Can someone explain this part of the article to me?

But after that, The Washington Post's Ellen Nakashima quoted from the chat logs and included several parts that (a) Wired had withheld but (b) were not about personal matters or national security secrets; see this analysis here of what was disclosed by the Post, Wired and others. (Nakashima and the Post refuse even to say whether they possess all the chat logs. When I asked Nakashima several months ago, she referred my inquiry to a corporate spokeswoman, who then told me: "We don't discuss the details of our newsgathering." But I focus here on Poulsen because of his central role in these events, his long-standing relationships with the key parties, and the fact that -- unlike the Post, which obviously has nothing to do with journalism -- I actually expect better of Wired).

Is Greenwald saying that the Washington Post "has nothing to do with journalism"?

As in, what the WaPo does is not journalism?


Does anybody but me find it sort of comic-booky that the head of Project Vigilant, a group surveilling the Internet so the government won't have to, is named "Uber"?

It's interesting reading the email exchange between Greenwald and Poulsen. To me it looks like Glenn trying bullying trial lawyer tactics: "you have to admit there's something disturbing about all of this" etc. That approach isn't going to work well with Kevin.

There is something point-blank disturbing about it. A journalist has an exclusive on a major news story, and he's making no effort to publish it. In terms of suspiciousness, this is like cats not chasing mice - it's just so far outside normal behavior that you just have to assume something else is in play.

"The dog that didn't bark." --Sherlock Holmes

A journalist has information provided to him by a source and he's not publishing it yet. It happens all the time.

Could it be that the information in the chat logs are sensitive and he/Wired is avoiding the legal nightmare that may be caused by publishing?

I'm sure the legal issue could be circumvented by having the logs 'leaked'.

What "legal nightmare" do you imagine could be visited upon them?

Okay I admit to skimming after the tenth paragraph or so, so if I screw up my response I apologize. The article just seemed very wordy, but not so substantive.

<snark>But am I to understand that the beef here is that wired is _not_ publishing something that others think they should? So now not only do we need a world with no secrets, we also need a world where the mob can demand that others publish whatever we ask?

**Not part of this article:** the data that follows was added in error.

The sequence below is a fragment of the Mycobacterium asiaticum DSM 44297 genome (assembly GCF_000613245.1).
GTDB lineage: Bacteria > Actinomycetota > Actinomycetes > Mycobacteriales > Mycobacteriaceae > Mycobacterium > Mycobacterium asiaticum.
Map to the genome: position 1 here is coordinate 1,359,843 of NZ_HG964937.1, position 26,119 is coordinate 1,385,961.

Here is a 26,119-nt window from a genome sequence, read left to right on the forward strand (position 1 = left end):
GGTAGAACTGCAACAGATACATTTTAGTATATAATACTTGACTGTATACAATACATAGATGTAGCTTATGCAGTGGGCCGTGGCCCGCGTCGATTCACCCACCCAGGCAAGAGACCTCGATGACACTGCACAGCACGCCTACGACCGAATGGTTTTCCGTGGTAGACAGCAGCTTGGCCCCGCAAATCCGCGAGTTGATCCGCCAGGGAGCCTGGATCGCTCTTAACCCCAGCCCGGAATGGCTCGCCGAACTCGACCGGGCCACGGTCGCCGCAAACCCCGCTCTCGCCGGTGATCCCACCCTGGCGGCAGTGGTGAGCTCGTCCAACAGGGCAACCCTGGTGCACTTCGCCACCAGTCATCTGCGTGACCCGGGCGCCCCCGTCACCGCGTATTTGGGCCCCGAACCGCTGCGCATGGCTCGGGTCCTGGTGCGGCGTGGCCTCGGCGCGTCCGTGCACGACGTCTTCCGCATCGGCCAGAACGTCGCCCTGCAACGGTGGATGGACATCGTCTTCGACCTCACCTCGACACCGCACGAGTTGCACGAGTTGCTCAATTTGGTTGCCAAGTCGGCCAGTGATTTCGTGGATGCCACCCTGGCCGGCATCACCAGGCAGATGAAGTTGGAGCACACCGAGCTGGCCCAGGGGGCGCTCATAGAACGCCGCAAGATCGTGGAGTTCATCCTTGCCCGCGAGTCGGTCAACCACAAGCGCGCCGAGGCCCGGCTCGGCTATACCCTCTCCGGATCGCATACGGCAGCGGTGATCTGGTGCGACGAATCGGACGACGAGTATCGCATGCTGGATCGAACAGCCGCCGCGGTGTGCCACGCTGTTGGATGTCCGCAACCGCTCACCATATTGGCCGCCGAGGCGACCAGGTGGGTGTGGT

I know the counter-response will be something like "but they made statements for which we have no support and the chat logs could either prove or refute those statements"

To that response, all I have to offer is that there is an active criminal investigation, not carried out in the press or the mob but by due process, and that news sources all the time say things from anonymous sources and such. I don't like it when they do, but I don't think demanding that every news source that uses an anonymous source release their name is very realistic either.

I understand that this is an emotionally-charged issue. And folks want to know. But you can rest assured that it will all eventually come out. If that's not fast enough for you, then perhaps a little more patience might help.

This whole thing -- the subsequent events to WL and Manning's arrest, including the title of the article here, has the air of a bunch of assholes kicking around folks just to keep their emotions stirred up and readership levels high. It's become the chatty, gossipy topic-of-the-week. If you can't find a juicy enough Wikileaks story, then run a story about the story that doesn't exist. What did they say about cable news during the Monica Lewinsky scandal? It's all Monica, all the time. Wikileaks makes folks crazy, and I have a feeling various news outlets are going to be yanking our chain with this for some time to come. There's money in it, no matter what angle you use.</snark>

Feel free to correct me if I've missed something.